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Crime in the Suites An Analysis of Current Issues in White Collar Defense
A November 2013 ruling from the United States District Court in a bankruptcy case may create an obstacle for a tactic increasingly popular among federal prosecutors – the seizure of a defendant company’s domain name. The statutes permitting civil and criminal forfeiture in U.S. District Courts – Title 18, United States Code Sections 981 and 983, respectively – both authorize seizure of “property.”  In a number of prominent (and not so prominent) cases, federal prosecutors have seized a defendant company’s domain name, which may shut down the company’s operations during the pendency of the case.  But it does not appear that any Court has squarely considered, in a forfeiture context, whether a domain name constitutes “property” that may be seized and forfeited. Alexandria Surveys, LLC v. Alexandria Consulting Group, LLC, Civil Action 1:13—CV-00891, Bankr. Case No. 10-11559-BFK, was not a forfeiture case, but it may have set the table for a forfeiture defendant to argue successfully that a domain name may not be seized.  In Alexandria Surveys, the District Court... Read more

LinkedIn has filed a suit against John Does in response to a spate of “data scraping” perpetrated by unknown individuals, in violation of the website’s terms and conditions.This is the latest federal case in the Northern District of California in which a tech company seeks to enforce its contractual provisions through the criminal statute Computer… Read More

Fiscal year 2013 marked the fourth consecutive year in which the Department of Justice has recovered at least $2 billion from cases involving charges of healthcare fraud.  Make no mistake: these record-setting yields were no accident.  The Obama Administration has prioritized busting healthcare fraudsters since it took office, and for good reason.  A 2009 analysis… Read More

The media coverage of this week’s announcement that federal prosecutors have charged former Virginia Governor Robert F. McDonnell and his wife, Maureen, with illegally accepting gifts from a wealthy Richmond area businessman have largely focused on what the Commonwealth’s first family may have given in return.  To be sure, the question of whether and how… Read More

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January 17, 2014

Bitcoin Goes Mainstream

By: Ifrah Law

As followers of trends in e-commerce, our firm takes a keen interest in new e-payment methods. Last year, we predicted the Bitcoin would emerge as an innovative mode of currency for online transactions.  When Bitcoin – an alternative virtual currency – first appeared in the mainstream media, it was largely portrayed as a wonky, nerdy… Read More

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January 15, 2014

Don’t Let Google+ Get You Arrested

By: Ifrah Law

A Massachusetts man, whose ex-girlfriend had a restraining order out against him, was recently arrested for sending her an invitation to join Google+. This unfortunate drama sheds light on the disparate impact of ordinary things. According to the Salem News, after receiving a Google+ invitation, Tom Gagnon’s ex-girlfriend went to the police station with a… Read More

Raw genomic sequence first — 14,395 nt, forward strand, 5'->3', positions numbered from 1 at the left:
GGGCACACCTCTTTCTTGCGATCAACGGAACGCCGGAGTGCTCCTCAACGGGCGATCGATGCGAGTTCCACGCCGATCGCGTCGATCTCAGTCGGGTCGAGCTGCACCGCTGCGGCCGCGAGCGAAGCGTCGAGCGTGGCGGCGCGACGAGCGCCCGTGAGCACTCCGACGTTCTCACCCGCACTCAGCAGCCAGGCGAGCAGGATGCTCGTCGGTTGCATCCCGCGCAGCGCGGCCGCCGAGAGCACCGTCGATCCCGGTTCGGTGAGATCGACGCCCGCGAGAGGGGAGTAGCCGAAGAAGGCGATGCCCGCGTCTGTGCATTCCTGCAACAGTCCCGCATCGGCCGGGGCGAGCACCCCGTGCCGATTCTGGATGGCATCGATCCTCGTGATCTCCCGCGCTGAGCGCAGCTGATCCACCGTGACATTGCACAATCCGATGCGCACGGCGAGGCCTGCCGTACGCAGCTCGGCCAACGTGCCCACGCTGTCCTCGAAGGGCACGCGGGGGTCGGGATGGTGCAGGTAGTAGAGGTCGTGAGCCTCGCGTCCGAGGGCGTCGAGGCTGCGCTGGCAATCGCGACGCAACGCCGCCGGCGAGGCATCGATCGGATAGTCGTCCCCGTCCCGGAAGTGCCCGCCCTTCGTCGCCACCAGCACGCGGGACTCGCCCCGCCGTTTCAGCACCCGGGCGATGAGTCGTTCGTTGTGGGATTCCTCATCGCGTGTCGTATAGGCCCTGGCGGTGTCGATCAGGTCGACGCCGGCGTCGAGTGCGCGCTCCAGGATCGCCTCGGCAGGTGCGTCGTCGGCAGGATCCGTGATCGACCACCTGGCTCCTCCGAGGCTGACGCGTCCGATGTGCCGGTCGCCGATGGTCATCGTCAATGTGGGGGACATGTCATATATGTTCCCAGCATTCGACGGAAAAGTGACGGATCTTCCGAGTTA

Last month, the Missouri Court of Appeals published its opinion holding that criminal defendant David Polk is not entitled to a new trial.  Although the prosecutor may have acted improperly by posting trial updates via Twitter, there was no evidence that her updates swayed the jury to convict Polk.  The court’s decision resolves a once-cold… Read More

The Cheyenne and Arapaho Tribes have filed suit against Secretary of the Interior Sally Jewell after the Department Interior blocked their effort to offer real-money online gaming to international customers. The Tribes were prepared to launch Pokertribes.com after coming to a revenue-sharing agreement with the state of Oklahoma.  Pursuant to the terms of the agreement,… Read More

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December 24, 2013

Ifrah Law’s Three iGaming Predictions for 2014

By: Jeff Ifrah and Ifrah Law

As long-time observers of and participants in the internet gaming industry, we at Ifrah Law looked forward to 2013 as a year full of promise for internet gaming, particularly in the United States.  In the end, industry progress in 2013 was mixed: The year saw the enactment of online gaming in New Jersey and online… Read More

Appellate courts do not often reverse a trial judge’s decision to grant a new trial, so we took notice when the First Circuit did so in United States v. Carpenter.  Given the case history, the First Circuit decision should help to answer an important question:  How much leeway do prosecutors have when summarizing evidence in… Read More

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